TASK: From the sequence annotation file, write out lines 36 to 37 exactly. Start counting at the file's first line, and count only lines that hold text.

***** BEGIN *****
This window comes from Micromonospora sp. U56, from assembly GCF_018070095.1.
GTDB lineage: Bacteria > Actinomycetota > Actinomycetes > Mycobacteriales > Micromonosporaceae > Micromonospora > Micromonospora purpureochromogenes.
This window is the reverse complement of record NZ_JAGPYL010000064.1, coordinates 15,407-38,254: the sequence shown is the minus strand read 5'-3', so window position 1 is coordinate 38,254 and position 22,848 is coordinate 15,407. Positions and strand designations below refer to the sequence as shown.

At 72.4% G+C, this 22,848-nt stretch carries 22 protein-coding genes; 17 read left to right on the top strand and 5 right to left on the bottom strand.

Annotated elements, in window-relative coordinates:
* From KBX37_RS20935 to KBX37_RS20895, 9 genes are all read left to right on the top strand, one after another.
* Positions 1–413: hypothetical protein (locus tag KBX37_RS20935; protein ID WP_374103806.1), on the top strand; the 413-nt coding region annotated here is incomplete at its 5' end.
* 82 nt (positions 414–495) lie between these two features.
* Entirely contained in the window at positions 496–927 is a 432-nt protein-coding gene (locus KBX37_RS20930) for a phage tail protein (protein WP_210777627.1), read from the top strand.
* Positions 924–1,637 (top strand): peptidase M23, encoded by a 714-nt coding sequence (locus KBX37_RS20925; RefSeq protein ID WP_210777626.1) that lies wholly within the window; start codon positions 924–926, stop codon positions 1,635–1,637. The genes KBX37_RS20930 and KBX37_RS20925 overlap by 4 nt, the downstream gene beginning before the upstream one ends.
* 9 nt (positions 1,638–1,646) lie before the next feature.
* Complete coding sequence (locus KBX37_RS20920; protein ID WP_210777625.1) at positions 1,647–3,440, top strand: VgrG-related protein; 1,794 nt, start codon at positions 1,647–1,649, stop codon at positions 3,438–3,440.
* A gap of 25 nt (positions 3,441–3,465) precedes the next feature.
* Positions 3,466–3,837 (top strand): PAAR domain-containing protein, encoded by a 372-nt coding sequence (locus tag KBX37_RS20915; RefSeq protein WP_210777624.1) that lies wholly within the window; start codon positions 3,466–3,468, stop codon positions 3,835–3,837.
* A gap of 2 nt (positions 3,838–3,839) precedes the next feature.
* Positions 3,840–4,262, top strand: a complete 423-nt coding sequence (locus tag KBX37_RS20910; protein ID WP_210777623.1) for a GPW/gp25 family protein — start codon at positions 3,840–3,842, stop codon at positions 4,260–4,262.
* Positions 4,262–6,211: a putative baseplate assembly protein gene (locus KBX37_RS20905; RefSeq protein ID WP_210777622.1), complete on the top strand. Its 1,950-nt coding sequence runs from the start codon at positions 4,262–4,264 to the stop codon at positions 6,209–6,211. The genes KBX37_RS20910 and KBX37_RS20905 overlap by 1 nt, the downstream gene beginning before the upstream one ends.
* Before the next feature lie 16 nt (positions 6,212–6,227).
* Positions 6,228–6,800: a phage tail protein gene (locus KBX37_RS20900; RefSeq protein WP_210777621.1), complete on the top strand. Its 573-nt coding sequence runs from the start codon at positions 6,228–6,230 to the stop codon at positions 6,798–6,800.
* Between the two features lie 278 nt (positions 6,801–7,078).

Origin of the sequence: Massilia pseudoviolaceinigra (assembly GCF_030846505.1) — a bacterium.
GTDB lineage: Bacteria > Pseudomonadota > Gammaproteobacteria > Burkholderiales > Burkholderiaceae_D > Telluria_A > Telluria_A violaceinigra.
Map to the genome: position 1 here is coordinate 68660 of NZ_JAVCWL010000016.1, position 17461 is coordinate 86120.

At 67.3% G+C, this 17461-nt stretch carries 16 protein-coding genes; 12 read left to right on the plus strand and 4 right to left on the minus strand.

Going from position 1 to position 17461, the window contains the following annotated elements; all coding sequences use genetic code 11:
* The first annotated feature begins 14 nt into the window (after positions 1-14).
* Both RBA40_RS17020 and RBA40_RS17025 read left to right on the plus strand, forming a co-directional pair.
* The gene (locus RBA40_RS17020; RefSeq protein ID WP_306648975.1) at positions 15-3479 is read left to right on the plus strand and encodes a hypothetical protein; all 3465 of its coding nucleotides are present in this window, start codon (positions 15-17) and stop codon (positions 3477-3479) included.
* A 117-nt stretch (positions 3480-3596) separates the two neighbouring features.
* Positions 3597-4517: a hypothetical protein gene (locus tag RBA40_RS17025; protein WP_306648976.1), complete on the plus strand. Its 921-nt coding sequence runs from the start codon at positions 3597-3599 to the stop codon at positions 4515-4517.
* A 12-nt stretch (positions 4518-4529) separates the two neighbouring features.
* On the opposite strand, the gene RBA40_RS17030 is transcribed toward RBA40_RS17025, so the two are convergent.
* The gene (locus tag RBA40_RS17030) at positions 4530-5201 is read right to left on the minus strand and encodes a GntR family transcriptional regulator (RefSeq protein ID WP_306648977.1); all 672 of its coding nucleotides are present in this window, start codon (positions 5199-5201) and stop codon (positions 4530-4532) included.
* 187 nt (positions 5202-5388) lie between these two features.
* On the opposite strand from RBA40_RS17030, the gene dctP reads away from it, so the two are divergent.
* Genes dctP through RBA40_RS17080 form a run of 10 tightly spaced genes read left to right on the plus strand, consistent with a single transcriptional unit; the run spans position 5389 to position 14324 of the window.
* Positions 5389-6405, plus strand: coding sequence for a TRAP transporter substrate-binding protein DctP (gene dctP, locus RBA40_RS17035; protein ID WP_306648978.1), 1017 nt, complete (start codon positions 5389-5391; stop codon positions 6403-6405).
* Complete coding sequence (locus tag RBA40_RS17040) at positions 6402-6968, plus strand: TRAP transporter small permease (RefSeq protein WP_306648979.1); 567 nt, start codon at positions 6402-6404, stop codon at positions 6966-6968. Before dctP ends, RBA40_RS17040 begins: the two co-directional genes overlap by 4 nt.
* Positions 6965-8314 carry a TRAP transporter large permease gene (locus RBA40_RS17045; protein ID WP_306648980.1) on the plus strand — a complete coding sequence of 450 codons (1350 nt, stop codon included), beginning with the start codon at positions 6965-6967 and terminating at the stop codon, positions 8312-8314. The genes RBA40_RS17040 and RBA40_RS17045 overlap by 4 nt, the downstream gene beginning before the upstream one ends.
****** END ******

* Genes dctP through RBA40_RS17080 form a run of 10 tightly spaced genes read left to right on the plus strand, consistent with a single transcriptional unit; the run spans position 5389 to position 14324 of the window.
* Positions 5389-6405, plus strand: coding sequence for a TRAP transporter substrate-binding protein DctP (gene dctP, locus RBA40_RS17035; protein ID WP_306648978.1), 1017 nt, complete (start codon positions 5389-5391; stop codon positions 6403-6405).